National Historic Landmarks

Pauli Murray Family Home National Historic Landmark nomination

Before and after the restoration of the Pauli Murray Family Home in Durham, North Carolina. Photo courtesy of Barbara Lau, Pauli Murray Center.

The National Historic Landmark nomination form is now available for reading! Prepared by architectural historian Heather Fearnbach and Dr. Sarah Azaransky of the Union Theological Seminary, the nomination will be presented on October 18th before the National Historic Landmarks Commission. The nomination represents the culmination of a year-long collaboration between NCWHS, the National Trust for Historic Preservation, and the Pauli Murray Center for History and Social Justice.

Sign the petition to support the Pauli Murray nomination here!

Photo courtesy of Barbara Lau, Pauli Murray Center

Sign Petition for the Pauli Murray Family Home National Historic Landmark Nomination

Pauli Murray Family Home National Historic Landmark nomination

Before and after the restoration of the Pauli Murray Family Home in Durham, North Carolina. Photo courtesy of Barbara Lau, Pauli Murray Center.

The National Historic Landmark nomination form is now available for reading! Prepared by architectural historian Heather Fearnbach and Dr. Sarah Azaransky of the Union Theological Seminary, the nomination will be presented on October 18th before the National Historic Landmarks Commission. The nomination represents the culmination of a year-long collaboration between NCWHS, the National Trust for Historic Preservation, and the Pauli Murray Center for History and Social Justice.

Update: 10/28/2016: Thank you for your support; Petition of 2500 signatures is now closed.

Photo courtesy of Barbara Lau, Pauli Murray Center

Home of Marjory Stoneman Douglas, Everglades Defender, Becomes National Historic Landmark

Marjory Stoneman Douglas houseMarjory Stoneman Douglas was one of the nation’s most significant environmentalists. Astonishing in its breadth, her writing and activism on behalf of South Florida’s natural environment spanned much of the twentieth century and permanently reshaped the national understanding of the Everglades.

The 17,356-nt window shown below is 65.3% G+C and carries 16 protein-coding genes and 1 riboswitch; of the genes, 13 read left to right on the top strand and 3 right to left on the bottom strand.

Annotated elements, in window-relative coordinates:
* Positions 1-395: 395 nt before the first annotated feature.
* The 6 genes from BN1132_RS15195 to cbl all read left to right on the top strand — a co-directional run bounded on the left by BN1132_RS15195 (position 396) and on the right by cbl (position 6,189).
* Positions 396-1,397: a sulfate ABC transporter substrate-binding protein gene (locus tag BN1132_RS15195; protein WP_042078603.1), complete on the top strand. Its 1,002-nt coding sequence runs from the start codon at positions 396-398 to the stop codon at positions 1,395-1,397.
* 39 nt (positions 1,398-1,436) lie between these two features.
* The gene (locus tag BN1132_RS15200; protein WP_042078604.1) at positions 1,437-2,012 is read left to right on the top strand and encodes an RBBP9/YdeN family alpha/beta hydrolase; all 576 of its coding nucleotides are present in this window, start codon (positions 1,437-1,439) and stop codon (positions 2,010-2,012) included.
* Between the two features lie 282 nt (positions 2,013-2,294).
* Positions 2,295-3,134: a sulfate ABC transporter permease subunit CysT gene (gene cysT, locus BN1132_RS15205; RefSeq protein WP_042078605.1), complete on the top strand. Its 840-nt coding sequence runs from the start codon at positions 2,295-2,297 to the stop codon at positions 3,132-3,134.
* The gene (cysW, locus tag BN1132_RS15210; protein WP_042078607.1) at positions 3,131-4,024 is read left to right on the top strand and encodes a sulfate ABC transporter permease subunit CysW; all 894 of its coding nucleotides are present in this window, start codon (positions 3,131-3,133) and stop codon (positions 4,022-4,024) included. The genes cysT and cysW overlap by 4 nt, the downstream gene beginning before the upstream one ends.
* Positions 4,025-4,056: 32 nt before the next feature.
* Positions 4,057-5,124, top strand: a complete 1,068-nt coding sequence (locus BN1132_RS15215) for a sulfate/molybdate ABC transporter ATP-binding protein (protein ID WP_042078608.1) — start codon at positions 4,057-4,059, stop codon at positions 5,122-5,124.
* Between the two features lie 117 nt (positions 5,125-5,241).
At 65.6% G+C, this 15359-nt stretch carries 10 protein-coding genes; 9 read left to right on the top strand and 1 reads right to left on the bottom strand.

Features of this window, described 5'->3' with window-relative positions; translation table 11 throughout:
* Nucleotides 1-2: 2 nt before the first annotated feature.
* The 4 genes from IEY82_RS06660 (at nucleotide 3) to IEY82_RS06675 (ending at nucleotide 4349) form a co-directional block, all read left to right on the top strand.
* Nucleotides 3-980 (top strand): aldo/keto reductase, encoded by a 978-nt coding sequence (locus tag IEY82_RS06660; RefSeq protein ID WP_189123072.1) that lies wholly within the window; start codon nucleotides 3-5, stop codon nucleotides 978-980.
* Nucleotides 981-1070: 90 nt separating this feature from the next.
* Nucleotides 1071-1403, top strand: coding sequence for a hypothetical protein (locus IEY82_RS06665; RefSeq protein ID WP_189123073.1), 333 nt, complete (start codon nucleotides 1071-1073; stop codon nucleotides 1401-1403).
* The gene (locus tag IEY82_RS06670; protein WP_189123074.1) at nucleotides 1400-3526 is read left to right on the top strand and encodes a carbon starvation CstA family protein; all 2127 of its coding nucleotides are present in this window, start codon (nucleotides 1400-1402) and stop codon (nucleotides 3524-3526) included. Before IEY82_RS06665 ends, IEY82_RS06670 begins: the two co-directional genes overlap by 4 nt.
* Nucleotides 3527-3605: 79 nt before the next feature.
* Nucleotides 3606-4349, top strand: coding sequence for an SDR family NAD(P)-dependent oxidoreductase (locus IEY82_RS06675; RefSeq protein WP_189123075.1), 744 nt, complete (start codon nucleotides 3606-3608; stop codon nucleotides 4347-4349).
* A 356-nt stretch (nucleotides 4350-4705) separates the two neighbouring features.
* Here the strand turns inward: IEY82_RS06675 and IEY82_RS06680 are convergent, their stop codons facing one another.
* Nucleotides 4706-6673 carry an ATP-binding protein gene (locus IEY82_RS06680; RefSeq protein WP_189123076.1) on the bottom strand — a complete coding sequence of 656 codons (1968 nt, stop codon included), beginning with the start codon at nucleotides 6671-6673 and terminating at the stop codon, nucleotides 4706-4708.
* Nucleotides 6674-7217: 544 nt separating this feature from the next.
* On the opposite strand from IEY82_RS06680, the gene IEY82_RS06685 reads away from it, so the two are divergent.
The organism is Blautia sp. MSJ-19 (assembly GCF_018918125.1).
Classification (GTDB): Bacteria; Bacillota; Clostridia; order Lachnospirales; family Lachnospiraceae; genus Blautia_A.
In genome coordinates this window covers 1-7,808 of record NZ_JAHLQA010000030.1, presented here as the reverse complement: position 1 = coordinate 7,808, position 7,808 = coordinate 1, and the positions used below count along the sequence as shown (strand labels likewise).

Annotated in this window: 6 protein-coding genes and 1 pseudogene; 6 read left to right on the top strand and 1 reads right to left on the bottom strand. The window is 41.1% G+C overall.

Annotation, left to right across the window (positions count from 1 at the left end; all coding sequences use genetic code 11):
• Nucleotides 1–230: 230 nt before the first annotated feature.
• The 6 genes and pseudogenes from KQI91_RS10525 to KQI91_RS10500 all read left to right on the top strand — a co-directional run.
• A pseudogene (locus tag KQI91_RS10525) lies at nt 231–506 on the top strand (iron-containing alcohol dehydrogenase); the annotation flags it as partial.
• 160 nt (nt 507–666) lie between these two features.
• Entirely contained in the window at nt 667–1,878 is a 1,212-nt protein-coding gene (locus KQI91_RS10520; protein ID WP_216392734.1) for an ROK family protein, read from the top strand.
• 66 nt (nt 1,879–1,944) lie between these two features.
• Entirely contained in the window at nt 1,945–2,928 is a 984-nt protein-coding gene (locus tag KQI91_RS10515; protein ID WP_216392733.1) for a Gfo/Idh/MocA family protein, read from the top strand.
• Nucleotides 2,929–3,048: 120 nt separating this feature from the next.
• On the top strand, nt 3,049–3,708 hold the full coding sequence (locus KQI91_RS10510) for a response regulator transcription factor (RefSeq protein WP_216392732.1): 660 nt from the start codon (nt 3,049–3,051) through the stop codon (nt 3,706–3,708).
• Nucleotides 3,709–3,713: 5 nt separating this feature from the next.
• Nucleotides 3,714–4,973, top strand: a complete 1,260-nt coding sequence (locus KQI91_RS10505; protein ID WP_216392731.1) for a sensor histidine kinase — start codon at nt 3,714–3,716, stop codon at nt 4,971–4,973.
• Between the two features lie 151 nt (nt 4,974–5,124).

In 2014, the National Collaborative for Women's History Sites (NCWHS) and the National Park Service (NPS) began a collaboration that aimed to recognize Douglas’s place in twentieth-century U.S. environmentalism as part of the NPS Women’s History Initiative. [1] In April 2015, Sally Jewell, U.S. Secretary of Interior, designated her lifelong home in Coconut Grove, Florida, a National Historic Landmark. The Marjory Stoneman Douglas House joins about 2,500 other National Historic Landmarks that have been recognized by the Secretary of Interior as exceptionally significant in the nation’s history.

Douglas was born in Minnesota in 1890 and raised in Massachusetts by her mother and grandmother, but she relocated to Florida in 1915. Douglas was immediately captivated by the state’s subtropical environment and vibrant political and social scene. With striking clarity and a sharp wit, Douglas documented the natural and political history of early twentieth-century South Florida in countless articles and poems in a daily column for the Miami Herald. She also joined the community of Progressive clubwomen, arguing for women’s suffrage and conservation. It was through her writing and advocacy that Douglas developed a deep understanding of South Florida’s subtropical environment—its lush plants, diverse species of birds, and, later, the Everglades—as a regional strength that should be promoted and defended.

Read more: Home of Marjory Stoneman Douglas, Everglades Defender, Becomes National Historic Landmark

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